The summer after high school—I know that sounds like the beginning of a Katy Perry song, but stick with me—I spent most of my nights chugging beer with a co-worker and his buddies. My college plans were of the community variety, yet I got the total frat boy experience. Even better, I didn’t have to be a guy, and got to skip the whole hazing thing. Instead, I sat around a garage littered with rock and roll paraphernalia, sipping Magic Hat and discussing Stephen King’s Dark Tower series. On nights when we couldn’t hang out at the garage, we went to Reegan’s* house.
Scott*, Reegan, and I sat downstairs, downing Irish car bombs and vodka. Cocky and arrogant, I thought I could keep up with the boys. By the third car bomb, I felt totally wasted. Shivering, I sipped at a bottle of Rolling Rock. Then I started hiccuping.
“Are you okay?” Scott asked, slinging an arm around me. Though I sensed he had a crush on me, he made a better big brother figure, looking out for me and teaching me the ropes of drinking.
I nodded, and took another sip. Hiccup after hiccup shook my chest.
Scott and Reegan exchanged wary glances.
They decided to move the party upstairs into Reegan’s brother’s room, where it was warmer. Leading me, shivering, up the stairs, the guys tossed around the idea of playing Halo or listening to more Jack Black. I rolled my eyes but could barely walk. We crowded into the bedroom, where Reegan’s little brother sat hunched over a game of World of Warcraft. He couldn’t have been much younger than me, but I felt older than him.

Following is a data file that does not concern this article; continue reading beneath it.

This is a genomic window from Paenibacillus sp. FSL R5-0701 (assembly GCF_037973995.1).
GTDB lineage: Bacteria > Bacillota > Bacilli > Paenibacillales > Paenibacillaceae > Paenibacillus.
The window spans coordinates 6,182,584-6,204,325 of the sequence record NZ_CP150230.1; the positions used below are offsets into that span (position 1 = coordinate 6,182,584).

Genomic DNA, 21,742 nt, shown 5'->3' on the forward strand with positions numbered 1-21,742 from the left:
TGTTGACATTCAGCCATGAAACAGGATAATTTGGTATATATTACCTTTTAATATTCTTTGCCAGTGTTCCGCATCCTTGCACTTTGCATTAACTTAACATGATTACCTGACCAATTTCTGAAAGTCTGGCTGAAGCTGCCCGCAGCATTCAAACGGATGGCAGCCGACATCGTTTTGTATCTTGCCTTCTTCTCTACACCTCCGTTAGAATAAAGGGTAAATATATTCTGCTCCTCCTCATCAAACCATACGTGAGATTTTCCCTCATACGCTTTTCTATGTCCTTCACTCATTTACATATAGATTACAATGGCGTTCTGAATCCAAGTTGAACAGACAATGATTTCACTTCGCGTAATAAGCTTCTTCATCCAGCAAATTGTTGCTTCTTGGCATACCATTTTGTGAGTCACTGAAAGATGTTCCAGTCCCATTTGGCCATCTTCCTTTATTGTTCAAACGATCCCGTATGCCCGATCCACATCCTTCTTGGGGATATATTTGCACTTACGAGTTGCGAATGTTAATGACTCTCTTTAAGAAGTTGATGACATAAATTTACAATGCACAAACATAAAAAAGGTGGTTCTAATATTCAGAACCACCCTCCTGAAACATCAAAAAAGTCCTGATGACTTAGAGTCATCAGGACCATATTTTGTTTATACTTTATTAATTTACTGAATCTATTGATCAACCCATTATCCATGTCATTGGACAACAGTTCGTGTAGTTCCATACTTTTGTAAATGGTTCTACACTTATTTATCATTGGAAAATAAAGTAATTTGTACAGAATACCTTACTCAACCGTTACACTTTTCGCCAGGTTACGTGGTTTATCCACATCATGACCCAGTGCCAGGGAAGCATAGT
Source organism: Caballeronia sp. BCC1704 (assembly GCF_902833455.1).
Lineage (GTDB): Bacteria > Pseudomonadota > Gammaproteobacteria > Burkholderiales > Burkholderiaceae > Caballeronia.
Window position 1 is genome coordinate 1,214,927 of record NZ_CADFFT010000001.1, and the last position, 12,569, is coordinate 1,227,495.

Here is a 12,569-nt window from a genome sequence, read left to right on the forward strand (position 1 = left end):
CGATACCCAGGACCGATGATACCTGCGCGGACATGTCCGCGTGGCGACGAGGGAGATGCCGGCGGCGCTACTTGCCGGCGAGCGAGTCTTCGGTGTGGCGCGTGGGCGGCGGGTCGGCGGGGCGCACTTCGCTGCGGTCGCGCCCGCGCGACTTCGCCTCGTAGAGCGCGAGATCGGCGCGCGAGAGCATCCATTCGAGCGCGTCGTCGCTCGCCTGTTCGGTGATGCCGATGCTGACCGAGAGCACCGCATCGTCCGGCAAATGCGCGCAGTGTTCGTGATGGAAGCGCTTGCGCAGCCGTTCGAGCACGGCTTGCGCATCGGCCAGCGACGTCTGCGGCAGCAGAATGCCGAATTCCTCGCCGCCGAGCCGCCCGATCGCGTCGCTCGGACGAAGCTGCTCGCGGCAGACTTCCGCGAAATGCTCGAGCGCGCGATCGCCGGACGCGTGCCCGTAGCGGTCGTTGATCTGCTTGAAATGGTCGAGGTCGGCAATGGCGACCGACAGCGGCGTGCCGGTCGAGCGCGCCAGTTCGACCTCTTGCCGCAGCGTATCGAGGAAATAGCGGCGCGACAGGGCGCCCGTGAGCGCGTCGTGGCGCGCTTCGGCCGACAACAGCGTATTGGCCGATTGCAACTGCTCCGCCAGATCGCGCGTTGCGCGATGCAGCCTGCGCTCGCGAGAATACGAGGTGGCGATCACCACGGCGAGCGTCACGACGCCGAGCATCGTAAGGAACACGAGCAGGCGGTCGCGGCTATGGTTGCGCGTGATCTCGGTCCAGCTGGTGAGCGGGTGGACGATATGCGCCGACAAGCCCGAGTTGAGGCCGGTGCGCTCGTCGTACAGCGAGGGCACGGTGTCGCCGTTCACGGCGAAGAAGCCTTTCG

I listened to them talk, fighting the nausea building. I refused to get sick in front of my boys. Things were going so well, and I didn’t want them to think I couldn’t hang. It was bad enough my mother still had me under a midnight curfew.
“But I’m almost eighteen,” I’d whine. My mother, though, was smarter than me by miles.
Emitting another hiccup, I leaned back, sinking into the mattress. Scott sat next to me, trying to keep me in the conversation. I must have groaned, because Reegan lunged for the wastebasket next to his brother’s computer. In an attempt to get up and run to the bathroom, I merely turned over, and vomited right into Scott’s lap.
He was a surprisingly good sport about it. Reegan brought me downstairs while Scott changed. They fed me corn muffins and had me sip water. I apologized but Scott insisted it was no big deal. Reegan slung an arm over me and they turned on a movie. Relieved to still be one of them, I relaxed.
A year later, while standing in line at my college book store, a lanky guy approached me.
“You’re Liz,” he said. Then, laughing, he continued, “The girl who puked on Scott!”
I still do car bombs occasionally, but I don’t mix them with vodka. I always think of poor Scott, though.
What’s your most embarrassing hangout story? Leave it in the comments below.
*Names changed to protect the awesome.